College Road Trip Motivates High School Seniors
In recent years, HOLA has been building a college success program geared towards high school students who become the first in their family to attend college. We’ve built a mentoring program focused on college applications and essay writing, college-ready workshops, and a college tour road trip.
This semester, sixteen PAT High School seniors hit the road for a four day trip, visiting nine college campuses in Northern California. The group (which included four staff members) bonded during hours of van time, miles of gorgeous scenery, and inspiring outings with HOLA alumni at their campuses.
That our students were so positively impacted by this trip is cause for reflection. Do you remember your first college tour? Did you feel butterflies? Were you with a friend or parent? How did that experience influence your college perspective?
While college tours aren’t considered as important as SAT’s, college applications and financial aid, we believe they are a missing piece in the college prep for first generation students puzzle.
Unless one has older siblings, relatives or friends who attend college and host visits, “college campus” is a vague concept. For some, it takes a few different trips to varying schools to even think that college may be right for them. There is also the chance that their dream school is out of state or on the other side of the country. Maybe getting into that college or finding the funds is not an option, but it can be the driving force leading a student to pursue higher education. However, without the means, some high school students may never know all the possibilities.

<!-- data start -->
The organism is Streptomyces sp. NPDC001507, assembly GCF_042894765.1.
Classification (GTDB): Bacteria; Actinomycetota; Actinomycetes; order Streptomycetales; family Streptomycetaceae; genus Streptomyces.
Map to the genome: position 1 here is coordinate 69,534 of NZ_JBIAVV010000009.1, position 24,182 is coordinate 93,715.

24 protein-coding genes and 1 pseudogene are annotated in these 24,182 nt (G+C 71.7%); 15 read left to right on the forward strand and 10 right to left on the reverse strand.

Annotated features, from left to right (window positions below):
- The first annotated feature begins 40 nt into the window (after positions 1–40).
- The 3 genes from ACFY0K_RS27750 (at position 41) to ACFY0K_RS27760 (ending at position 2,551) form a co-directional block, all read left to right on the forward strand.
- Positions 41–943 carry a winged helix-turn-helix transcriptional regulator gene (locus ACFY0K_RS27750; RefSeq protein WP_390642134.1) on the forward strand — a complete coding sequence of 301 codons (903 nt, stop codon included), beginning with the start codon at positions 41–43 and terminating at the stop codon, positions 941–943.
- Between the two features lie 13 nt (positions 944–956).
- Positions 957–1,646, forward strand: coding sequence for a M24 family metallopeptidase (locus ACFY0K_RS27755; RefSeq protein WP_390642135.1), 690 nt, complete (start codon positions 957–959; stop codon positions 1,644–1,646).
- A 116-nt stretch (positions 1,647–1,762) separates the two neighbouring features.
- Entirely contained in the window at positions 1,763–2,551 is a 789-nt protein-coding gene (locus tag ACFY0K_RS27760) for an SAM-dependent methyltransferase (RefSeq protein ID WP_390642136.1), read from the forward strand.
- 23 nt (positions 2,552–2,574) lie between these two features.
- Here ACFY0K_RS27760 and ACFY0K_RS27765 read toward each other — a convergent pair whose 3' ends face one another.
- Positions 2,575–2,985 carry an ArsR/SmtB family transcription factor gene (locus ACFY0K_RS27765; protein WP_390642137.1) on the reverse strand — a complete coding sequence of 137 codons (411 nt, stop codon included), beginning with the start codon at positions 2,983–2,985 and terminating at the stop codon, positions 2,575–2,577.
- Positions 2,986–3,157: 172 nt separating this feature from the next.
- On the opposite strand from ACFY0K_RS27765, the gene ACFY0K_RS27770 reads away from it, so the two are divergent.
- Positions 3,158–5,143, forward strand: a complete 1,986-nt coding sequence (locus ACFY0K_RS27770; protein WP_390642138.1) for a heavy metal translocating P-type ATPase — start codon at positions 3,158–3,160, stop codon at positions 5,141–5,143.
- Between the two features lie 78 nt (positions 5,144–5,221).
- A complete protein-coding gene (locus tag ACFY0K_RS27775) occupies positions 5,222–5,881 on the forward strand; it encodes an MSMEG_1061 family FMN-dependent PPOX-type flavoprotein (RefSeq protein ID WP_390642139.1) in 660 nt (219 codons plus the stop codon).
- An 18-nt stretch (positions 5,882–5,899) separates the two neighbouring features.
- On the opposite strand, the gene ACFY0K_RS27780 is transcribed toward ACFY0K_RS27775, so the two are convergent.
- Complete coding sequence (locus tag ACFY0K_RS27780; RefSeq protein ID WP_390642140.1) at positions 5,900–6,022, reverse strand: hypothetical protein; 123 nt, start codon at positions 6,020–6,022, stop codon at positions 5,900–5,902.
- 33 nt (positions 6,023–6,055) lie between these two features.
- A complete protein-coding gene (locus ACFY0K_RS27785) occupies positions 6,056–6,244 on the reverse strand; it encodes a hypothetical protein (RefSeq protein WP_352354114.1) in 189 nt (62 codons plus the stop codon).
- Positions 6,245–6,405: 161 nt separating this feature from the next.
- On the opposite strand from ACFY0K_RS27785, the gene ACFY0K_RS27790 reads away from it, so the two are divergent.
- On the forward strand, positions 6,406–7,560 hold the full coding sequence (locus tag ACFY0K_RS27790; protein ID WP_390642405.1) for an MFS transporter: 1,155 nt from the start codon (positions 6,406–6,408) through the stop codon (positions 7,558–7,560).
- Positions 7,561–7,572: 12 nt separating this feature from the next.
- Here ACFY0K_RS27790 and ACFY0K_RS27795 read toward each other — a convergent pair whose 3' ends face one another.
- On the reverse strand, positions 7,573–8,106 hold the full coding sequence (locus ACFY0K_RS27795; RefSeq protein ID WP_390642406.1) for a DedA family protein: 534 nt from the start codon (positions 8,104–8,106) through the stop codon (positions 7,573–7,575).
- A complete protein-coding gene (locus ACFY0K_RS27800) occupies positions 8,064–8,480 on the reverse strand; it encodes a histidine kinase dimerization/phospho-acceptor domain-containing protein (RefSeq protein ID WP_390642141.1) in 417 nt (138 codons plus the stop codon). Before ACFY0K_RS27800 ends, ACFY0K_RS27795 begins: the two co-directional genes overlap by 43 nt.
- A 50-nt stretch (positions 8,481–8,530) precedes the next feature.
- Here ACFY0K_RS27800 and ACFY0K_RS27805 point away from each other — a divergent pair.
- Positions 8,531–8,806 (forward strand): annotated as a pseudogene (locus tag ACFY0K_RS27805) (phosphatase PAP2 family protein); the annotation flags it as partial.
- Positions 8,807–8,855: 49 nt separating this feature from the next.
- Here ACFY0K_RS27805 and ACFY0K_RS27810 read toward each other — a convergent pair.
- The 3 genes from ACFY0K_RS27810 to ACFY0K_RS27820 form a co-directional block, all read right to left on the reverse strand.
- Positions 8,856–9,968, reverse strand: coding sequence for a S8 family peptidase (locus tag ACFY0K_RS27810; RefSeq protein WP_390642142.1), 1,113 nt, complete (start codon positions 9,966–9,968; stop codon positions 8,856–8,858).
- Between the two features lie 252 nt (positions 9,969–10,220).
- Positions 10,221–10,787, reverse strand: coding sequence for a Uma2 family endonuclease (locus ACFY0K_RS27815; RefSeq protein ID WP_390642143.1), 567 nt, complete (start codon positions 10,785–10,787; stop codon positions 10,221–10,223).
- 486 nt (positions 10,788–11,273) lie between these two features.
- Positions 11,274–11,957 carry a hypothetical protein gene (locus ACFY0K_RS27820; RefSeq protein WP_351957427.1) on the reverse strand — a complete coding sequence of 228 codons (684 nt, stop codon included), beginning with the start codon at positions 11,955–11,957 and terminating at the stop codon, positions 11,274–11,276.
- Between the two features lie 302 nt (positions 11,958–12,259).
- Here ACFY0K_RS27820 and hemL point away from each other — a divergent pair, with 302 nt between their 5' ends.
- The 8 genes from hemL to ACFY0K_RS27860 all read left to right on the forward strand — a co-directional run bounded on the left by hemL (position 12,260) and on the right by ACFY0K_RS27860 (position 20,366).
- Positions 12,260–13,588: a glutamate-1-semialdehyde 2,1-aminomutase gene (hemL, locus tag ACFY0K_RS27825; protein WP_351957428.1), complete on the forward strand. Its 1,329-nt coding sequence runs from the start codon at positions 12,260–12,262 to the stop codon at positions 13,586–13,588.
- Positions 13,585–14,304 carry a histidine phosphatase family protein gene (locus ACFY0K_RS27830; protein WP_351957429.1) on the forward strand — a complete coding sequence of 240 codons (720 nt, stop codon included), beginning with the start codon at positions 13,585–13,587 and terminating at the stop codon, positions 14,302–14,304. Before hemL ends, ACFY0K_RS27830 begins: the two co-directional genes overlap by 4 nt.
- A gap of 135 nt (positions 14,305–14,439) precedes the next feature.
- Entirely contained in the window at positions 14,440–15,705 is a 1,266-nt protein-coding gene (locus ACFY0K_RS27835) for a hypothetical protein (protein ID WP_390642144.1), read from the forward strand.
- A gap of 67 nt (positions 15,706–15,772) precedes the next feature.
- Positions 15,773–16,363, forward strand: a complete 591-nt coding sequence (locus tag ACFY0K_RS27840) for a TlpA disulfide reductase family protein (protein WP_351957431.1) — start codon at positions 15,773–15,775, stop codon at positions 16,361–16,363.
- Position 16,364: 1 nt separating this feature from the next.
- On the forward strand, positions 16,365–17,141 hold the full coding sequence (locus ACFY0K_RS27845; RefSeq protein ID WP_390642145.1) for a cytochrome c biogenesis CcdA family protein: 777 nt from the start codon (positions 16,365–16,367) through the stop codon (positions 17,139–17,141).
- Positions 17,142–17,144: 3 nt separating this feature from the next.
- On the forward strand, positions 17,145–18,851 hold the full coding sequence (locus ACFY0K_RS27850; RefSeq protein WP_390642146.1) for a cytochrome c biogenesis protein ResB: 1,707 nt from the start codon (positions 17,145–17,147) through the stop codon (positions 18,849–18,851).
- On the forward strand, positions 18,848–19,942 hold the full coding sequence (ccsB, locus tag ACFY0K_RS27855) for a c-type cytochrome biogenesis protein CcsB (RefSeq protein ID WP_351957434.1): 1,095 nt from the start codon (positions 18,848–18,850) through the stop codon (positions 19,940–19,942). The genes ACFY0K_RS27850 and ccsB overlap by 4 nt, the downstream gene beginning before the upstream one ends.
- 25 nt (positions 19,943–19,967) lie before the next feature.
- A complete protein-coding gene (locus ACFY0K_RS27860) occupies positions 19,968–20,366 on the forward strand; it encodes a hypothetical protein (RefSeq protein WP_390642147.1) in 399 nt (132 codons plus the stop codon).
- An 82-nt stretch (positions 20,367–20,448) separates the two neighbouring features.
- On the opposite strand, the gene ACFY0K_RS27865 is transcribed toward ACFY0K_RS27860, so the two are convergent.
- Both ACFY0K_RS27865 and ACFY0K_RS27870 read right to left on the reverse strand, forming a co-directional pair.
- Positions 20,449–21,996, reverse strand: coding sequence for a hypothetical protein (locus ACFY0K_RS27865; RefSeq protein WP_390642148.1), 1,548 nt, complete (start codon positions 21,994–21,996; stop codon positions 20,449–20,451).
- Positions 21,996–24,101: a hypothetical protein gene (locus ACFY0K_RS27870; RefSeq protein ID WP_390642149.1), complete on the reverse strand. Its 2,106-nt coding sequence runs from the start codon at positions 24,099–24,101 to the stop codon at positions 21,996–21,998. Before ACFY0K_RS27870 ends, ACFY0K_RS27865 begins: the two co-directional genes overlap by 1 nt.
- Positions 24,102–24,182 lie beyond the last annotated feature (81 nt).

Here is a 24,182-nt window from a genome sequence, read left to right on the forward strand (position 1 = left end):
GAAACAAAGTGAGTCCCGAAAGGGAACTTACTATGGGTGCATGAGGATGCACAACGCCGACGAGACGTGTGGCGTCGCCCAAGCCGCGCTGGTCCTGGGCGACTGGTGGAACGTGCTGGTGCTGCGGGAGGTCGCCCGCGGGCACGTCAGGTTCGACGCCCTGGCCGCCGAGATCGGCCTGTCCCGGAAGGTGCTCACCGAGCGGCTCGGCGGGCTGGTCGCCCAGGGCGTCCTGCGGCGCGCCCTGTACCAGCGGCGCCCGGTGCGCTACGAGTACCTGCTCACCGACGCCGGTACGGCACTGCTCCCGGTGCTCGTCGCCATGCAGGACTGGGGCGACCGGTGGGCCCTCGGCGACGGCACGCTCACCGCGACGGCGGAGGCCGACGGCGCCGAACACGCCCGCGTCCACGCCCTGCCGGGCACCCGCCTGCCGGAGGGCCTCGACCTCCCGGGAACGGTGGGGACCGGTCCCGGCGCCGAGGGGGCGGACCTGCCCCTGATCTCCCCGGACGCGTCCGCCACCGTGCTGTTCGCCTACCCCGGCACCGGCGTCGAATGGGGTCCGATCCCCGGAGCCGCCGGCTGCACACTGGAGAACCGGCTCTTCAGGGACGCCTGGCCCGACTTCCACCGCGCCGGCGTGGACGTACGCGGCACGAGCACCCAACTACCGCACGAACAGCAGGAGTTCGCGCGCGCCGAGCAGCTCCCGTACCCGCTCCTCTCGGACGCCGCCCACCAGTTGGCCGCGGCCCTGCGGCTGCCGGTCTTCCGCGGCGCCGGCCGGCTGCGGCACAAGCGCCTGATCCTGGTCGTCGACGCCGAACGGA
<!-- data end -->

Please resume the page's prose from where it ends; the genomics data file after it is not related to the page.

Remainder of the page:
While a road trip is often viewed as a cost-efficient method of travel, it is still a trip that costs money. You need a reliable car, gas at $2.65 per gallon, money for eating out, and maybe a hotel. You need a parent who might not be able to take an unpaid day off work. When you add up all the expenses, a college road trip can be a luxury that not everyone can afford — and one that might be viewed as frivolous.
Additionally, for parents who are non-native English speakers or didn’t attend college, the cultural experience can be daunting. If you’ve gone through the college search process, inquiring about details regarding campus safety, study hours, class sizes, career services, counseling, and grants and financial aid may seem like a no-brainer. But this is not innate knowledge, and while high school seniors can be incredibly motivated and wise about their decisions, they still need guidance.
Upon the return home, one of our students stated in a survey, “What I enjoyed most about the trip was visiting the different campuses and envisioning myself there.”